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Last week, New Zealand approved paid leave for couples who experience a miscarriage or stillborn birth. Honestly, I am pretty shocked that New Zealand is only the second country to do so. 

 

The allowance for paid time off was passed unanimously by New Zealand’s Parliament. Labour MP Ginny Andersen spearheaded bringing this bill to parliament and presented some shocking numbers during her statement; the one that surprised me the most was that one in four women in New Zealand will experience a miscarriage. Andersen and PM Jacinda Ardern are being praised all over the world for their forward-thinking action. 

 

Without a question, it is important that women who experience miscarriages, as well as their partners, have time to mourn the loss of their child. After all the press around this, I was surprised to hear New Zealand’s paid leave only allows for three days of time off, which seems meagre in comparison to India’s six-week leave. However, I’ll give credit where it is due: New Zealand took a step in the right direction. I can only hope the next step would be to extend the leave from three days to at least a week, if not longer. 

 

When you put this in perspective, New Zealand (and most other developed nations) is eons ahead of the US in regard to maternal rights. In the US, maternal leave is always a controversial topic and understandably so, as most employees only get 12 weeks of unpaid leave, which is ridiculous in every sense of the word. Only 12 weeks to birth a child, deal with any postnatal complications and settle into parenthood seems criminal.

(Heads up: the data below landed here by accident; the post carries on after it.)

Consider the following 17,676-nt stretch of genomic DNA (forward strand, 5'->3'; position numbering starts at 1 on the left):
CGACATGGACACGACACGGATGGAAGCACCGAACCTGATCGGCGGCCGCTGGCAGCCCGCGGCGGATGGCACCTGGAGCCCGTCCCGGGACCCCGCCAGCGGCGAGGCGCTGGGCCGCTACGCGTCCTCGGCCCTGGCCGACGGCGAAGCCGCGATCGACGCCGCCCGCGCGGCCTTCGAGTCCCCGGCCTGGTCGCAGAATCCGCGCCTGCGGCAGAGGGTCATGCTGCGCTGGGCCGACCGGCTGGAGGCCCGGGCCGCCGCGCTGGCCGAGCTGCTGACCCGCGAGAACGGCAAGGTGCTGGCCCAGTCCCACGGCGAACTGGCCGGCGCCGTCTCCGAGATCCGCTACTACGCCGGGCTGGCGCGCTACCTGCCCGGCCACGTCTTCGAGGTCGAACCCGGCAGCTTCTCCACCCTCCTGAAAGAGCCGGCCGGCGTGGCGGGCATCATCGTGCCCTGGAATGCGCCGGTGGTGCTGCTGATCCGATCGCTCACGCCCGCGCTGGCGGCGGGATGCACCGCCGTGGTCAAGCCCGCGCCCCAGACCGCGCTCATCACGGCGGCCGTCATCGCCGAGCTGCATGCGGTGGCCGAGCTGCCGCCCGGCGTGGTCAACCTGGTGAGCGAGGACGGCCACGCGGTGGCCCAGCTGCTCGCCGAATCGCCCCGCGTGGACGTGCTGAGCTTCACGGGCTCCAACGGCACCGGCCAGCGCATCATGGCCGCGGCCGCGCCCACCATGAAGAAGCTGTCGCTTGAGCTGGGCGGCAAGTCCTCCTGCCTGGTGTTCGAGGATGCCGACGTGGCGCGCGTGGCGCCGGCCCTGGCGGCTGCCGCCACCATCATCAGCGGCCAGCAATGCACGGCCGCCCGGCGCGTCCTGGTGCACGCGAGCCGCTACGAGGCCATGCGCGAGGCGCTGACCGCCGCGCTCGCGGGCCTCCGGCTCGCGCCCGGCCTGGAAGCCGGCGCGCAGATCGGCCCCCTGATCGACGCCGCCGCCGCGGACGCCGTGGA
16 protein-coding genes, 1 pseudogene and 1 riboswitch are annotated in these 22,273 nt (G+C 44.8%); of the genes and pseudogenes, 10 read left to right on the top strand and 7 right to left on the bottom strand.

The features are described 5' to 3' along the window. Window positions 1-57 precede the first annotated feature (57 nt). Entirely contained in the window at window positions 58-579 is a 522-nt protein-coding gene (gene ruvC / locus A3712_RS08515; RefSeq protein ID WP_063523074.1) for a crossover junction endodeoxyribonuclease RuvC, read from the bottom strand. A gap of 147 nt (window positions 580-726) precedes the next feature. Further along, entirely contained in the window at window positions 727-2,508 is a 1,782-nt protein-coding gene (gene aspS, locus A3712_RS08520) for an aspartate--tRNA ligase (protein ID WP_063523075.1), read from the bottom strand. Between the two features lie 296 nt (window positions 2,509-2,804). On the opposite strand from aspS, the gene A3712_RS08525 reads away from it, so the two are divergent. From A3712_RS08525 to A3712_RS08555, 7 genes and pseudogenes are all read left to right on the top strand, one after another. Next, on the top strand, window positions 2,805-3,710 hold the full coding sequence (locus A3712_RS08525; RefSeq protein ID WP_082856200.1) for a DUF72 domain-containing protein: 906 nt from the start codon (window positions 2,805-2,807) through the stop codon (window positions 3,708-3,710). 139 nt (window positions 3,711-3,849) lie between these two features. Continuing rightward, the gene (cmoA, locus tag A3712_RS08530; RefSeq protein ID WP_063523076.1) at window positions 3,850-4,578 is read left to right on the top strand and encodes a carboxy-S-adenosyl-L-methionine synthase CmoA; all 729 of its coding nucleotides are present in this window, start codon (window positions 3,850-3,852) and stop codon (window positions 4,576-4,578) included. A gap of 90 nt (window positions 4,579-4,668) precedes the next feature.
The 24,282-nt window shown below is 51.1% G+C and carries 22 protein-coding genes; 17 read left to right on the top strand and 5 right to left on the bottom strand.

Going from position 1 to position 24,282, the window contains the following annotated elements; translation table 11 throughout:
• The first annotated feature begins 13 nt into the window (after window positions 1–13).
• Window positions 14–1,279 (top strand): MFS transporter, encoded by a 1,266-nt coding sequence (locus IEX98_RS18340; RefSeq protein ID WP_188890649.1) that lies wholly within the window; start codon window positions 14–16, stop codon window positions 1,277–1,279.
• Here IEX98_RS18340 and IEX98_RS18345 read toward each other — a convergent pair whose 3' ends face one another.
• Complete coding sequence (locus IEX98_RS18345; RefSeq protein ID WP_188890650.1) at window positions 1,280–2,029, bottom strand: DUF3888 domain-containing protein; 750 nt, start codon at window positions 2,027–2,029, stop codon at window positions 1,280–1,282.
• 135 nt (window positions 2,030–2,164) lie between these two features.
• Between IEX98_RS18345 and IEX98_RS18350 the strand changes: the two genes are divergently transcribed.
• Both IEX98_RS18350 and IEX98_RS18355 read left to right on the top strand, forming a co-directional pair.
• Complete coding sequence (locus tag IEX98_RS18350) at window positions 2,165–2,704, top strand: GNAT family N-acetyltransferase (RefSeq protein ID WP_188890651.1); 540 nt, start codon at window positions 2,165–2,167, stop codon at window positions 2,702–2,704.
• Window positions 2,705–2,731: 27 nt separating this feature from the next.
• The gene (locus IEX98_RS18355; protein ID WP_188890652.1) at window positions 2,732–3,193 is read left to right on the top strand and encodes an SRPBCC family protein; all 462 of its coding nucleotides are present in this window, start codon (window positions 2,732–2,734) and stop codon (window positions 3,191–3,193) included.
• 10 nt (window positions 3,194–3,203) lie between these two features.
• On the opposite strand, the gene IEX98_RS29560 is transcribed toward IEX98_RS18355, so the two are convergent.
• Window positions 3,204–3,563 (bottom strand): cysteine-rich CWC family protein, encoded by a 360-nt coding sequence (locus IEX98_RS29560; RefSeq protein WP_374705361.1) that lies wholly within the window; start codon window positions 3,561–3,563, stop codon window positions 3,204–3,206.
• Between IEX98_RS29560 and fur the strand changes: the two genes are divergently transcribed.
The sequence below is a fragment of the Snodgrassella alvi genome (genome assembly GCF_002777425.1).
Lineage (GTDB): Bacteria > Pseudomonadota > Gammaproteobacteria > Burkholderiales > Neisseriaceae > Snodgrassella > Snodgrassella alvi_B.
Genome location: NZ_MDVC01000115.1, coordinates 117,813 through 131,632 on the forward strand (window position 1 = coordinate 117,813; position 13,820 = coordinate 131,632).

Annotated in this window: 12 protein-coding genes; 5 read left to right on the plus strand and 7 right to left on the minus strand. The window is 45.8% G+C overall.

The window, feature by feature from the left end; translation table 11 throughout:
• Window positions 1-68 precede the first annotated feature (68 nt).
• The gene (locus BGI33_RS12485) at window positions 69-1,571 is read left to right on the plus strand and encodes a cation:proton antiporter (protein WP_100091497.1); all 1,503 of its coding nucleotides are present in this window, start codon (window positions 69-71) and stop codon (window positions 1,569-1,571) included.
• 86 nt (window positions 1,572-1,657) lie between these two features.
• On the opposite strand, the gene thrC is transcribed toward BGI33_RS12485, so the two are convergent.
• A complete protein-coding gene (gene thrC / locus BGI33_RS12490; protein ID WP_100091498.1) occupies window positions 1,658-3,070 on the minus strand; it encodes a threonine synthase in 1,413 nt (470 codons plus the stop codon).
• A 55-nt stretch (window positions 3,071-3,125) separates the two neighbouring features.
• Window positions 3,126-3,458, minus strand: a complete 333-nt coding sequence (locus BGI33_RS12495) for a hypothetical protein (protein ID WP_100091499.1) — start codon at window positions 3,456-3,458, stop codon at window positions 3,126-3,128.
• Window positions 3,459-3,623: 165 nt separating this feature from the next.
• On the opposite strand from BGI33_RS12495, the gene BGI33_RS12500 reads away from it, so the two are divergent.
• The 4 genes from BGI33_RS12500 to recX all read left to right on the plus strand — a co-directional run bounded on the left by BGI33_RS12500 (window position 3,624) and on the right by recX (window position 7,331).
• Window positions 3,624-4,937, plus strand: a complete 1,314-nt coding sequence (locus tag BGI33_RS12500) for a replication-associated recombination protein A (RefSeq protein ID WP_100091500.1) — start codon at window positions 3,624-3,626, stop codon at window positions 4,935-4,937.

That is about the same amount of time a semester of university takes from getting the syllabus to handing in your final exam. I can barely finish all my essays in that time frame, imagine caring for a newborn baby! Not to mention the hefty price tag of having a baby in America, which can cost $5,000 – $11,000. Yep, that means five to 11 racks just for having the baby; that doesn’t include diapers, food, a car seat and the millions of other things babies need.

 

For the sake of comparison, Canadians get 15 weeks of paid pregnancy leave, plus more time off for parental leave which can be upwards of around 40 weeks. That certainly trumps America’s 12 weeks. In Sweden, parents get a whopping 16 months per child and for 13 of those months they are paid 80 per cent of their regular salary. 

 

People should not have to worry about how much time they can take off and how much it’ll cost to do so when it comes to the birth and wellbeing of their child. Unfortunately, that isn’t the reality for many people across the globe. I think New Zealand’s choice is setting a strong precedent for the reform of maternity laws. One can only hope the US and even Canada take notes on the strides other countries are making in the maternal law arena and choose to follow suit in the near future.